Does This Help?

We all know it doesn’t help much to know someone’s religion. That is, just knowing that someone is Catholic, or Jewish, or Muslim, or Protestant doesn’t really tell us much about them. We want to know what KIND of Protestant someone is, what KIND of religious person. The folks at Pew have taken a stab at a new way of grouping religious people. Instead of denominations, sects, or faiths, Pew offers new “typologies.” Do they help you understand American religious and culture better? And do they confirm Professor Hunter’s twenty-five-(plus!)-year-old prediction?Pew typologies

Here’s what we know: The typologies cluster Americans into three categories and seven groups. Some people are “highly” religious, others are “somewhat” religious, and the rest are “non-religious.” The highly religious folks are subdivided into “Sunday Stalwarts,” “God-and-Country,” and “Diversely Devout.” The somewhats are broken down into “Relaxed Religious” and “Spiritually Awake.” The non-religious are cut up into “Religion Resisters” and the “Solidly Secular.”

In some ways, these categories point out surprising facts. For example, as Friendly Atheist Hemant Mehta pointed out, the Solidly Secular are surprisingly similar to the stereotype of the GOP: Richer, whiter, and maler than the American average.

In other cases, the categories seem to confirm culture-war stereotypes. As the report notes,

Although no political measures were used to create the typology, arraying the groups from most to least religious also effectively sorts Americans by party identification and political ideology. Republicans make up a majority of Sunday Stalwarts and God-and-Country Believers, while even larger majorities of Democrats comprise the two nonreligious groups. Similarly, self-described conservatives prevail among the two most religious groups, while, by comparison, the two nonreligious groups lean left.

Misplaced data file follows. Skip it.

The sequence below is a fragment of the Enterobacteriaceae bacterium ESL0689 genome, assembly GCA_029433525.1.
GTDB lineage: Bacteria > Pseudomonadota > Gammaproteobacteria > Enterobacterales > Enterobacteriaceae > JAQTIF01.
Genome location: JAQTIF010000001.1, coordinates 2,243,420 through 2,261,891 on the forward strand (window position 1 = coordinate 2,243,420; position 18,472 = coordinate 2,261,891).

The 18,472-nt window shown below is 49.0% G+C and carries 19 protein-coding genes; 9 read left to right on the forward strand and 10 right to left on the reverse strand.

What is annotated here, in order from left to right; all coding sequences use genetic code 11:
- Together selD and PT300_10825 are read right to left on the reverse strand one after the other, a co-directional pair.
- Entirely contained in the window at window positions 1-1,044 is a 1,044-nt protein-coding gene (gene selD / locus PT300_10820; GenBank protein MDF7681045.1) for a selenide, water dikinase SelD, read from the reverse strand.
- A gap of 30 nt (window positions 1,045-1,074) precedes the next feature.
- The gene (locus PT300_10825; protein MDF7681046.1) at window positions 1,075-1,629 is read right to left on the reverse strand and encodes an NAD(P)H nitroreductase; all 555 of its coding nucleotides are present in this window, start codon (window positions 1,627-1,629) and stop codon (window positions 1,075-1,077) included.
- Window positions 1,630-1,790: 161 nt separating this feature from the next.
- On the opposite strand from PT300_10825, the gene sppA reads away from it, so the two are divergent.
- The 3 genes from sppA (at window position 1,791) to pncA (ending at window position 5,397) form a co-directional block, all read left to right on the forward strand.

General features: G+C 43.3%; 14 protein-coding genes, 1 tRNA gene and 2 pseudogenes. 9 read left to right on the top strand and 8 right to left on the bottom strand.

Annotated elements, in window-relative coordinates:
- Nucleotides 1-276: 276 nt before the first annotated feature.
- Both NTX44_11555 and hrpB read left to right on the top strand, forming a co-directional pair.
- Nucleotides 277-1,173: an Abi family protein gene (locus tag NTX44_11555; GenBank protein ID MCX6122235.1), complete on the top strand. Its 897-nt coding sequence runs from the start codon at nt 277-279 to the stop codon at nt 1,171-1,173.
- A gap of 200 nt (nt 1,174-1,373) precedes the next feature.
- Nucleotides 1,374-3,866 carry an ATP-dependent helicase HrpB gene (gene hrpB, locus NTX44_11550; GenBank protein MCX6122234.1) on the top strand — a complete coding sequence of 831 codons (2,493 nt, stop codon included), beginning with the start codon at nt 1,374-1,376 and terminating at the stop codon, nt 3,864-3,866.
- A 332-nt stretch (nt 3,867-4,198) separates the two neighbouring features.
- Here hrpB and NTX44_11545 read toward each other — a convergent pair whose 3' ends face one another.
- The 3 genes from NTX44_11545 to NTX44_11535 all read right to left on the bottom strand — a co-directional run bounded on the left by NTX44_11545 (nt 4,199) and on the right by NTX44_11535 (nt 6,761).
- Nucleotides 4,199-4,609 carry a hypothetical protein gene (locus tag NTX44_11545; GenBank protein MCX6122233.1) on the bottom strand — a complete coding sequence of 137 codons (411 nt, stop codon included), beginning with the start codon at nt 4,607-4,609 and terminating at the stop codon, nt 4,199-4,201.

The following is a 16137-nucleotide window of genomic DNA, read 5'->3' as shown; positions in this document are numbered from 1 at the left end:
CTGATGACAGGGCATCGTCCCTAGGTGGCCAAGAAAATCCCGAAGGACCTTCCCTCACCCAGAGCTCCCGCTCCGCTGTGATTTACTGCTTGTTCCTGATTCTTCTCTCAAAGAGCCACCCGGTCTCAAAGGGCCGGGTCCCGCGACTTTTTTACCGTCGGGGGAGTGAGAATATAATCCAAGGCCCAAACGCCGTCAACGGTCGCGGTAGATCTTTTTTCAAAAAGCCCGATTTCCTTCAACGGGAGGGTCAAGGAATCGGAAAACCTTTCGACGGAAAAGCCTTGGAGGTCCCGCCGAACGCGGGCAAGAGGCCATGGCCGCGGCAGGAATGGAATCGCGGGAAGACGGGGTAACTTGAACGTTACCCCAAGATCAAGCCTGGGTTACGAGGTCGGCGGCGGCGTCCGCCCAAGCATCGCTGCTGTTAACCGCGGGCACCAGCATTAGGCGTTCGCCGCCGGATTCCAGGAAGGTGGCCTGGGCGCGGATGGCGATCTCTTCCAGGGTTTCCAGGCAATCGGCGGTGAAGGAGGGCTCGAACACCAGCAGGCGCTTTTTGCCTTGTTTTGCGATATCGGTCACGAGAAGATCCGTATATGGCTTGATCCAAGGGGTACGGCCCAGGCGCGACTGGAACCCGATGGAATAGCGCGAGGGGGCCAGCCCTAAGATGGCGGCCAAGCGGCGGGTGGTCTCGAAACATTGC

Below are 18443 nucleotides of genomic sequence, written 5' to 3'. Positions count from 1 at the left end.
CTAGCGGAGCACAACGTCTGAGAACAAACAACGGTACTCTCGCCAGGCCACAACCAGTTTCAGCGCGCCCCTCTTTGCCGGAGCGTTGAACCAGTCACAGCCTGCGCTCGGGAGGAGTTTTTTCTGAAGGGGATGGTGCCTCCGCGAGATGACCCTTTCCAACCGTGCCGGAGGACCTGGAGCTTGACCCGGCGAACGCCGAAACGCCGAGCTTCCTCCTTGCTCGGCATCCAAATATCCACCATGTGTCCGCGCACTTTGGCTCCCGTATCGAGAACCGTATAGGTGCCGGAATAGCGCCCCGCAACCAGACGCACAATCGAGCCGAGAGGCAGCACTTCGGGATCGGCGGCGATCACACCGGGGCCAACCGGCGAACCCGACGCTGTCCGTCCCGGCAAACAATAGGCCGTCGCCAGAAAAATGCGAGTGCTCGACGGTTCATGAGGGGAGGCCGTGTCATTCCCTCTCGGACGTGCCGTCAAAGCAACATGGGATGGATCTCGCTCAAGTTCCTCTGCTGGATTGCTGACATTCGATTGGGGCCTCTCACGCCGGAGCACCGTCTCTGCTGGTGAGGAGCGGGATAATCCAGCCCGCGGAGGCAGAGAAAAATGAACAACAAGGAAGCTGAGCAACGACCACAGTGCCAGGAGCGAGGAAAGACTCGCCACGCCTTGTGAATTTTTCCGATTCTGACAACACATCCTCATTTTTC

Certainly, when we look at the three “highly” religious typologies, they seem to tilt hard to the cultural right. For example, they are more likely than average to think homosexuality is morally wrong. They are more likely to be leery of immigrants. And the Sunday Stalwarts and God-and-Country folks are more likely to think racial inequalities are a thing of the past.Pew typologies 3 very religious

To my mind, these typologies are much more useful than traditional labels such as “evangelical.” Lots of self-identified evangelicals, for example, cluster in the Sunday Stalwart, God-and-Country, and Diversely Devout types. But there are also plenty of evangelicals who are more “relaxed” about their faiths.

In part, these types seem to confirm what sociologist James Davison Hunter predicted back in the early 1990s. His claim at the time was that traditional religious labels would become less and less important. It would matter less and less, Professor Hunter argued, if someone was Catholic, Protestant, Jewish, or Muslim. Instead, people would tend to cluster around the culture-war poles, either “orthodox” or “progressive.”

Does it work for you? Do you feel these types are more useful than traditional labels to understand religious and cultural life in America? Do you fit into one of these typologies, or do they seem too simplistic?

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1 Comment

  1. It used to bother me a lot that polls would talk about what percentage of people of each religion felt this way or that about certain issues, or had higher divorce rates, or whatever. Because there’s a huge difference between a tradition-minded Catholic and a liberal Catholic, a Catholic who actually goes to Mass and one who still calls himself a Catholic at age 40 because he was confirmed at age 12. It’s true that a devout Catholic might have more in common with a devout evangelical than with a liberal Catholic, for the reason that the former actually believes in Jesus Christ and tries to live accordingly.

    So yeah, I like it.

    Reply

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